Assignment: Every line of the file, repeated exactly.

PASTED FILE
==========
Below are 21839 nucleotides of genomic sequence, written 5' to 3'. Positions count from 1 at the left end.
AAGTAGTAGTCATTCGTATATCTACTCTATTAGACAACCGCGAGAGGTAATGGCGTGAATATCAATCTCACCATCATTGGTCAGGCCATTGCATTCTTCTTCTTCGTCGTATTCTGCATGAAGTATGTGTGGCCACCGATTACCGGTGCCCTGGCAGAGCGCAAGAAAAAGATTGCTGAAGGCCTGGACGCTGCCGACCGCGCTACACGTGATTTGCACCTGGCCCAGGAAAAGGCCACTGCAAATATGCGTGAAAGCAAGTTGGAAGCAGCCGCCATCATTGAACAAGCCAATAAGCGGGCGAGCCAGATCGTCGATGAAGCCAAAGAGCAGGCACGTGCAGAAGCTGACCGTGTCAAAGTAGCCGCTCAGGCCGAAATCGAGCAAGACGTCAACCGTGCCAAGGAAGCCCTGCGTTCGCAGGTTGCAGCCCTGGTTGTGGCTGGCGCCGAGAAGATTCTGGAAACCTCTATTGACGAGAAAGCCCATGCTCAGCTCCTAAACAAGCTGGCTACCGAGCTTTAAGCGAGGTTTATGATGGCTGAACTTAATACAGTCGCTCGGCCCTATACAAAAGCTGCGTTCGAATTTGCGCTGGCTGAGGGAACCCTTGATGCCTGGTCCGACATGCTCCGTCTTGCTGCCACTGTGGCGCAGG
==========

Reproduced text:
Below are 21839 nucleotides of genomic sequence, written 5' to 3'. Positions count from 1 at the left end.
AAGTAGTAGTCATTCGTATATCTACTCTATTAGACAACCGCGAGAGGTAATGGCGTGAATATCAATCTCACCATCATTGGTCAGGCCATTGCATTCTTCTTCTTCGTCGTATTCTGCATGAAGTATGTGTGGCCACCGATTACCGGTGCCCTGGCAGAGCGCAAGAAAAAGATTGCTGAAGGCCTGGACGCTGCCGACCGCGCTACACGTGATTTGCACCTGGCCCAGGAAAAGGCCACTGCAAATATGCGTGAAAGCAAGTTGGAAGCAGCCGCCATCATTGAACAAGCCAATAAGCGGGCGAGCCAGATCGTCGATGAAGCCAAAGAGCAGGCACGTGCAGAAGCTGACCGTGTCAAAGTAGCCGCTCAGGCCGAAATCGAGCAAGACGTCAACCGTGCCAAGGAAGCCCTGCGTTCGCAGGTTGCAGCCCTGGTTGTGGCTGGCGCCGAGAAGATTCTGGAAACCTCTATTGACGAGAAAGCCCATGCTCAGCTCCTAAACAAGCTGGCTACCGAGCTTTAAGCGAGGTTTATGATGGCTGAACTTAATACAGTCGCTCGGCCCTATACAAAAGCTGCGTTCGAATTTGCGCTGGCTGAGGGAACCCTTGATGCCTGGTCCGACATGCTCCGTCTTGCTGCCACTGTGGCGCAGG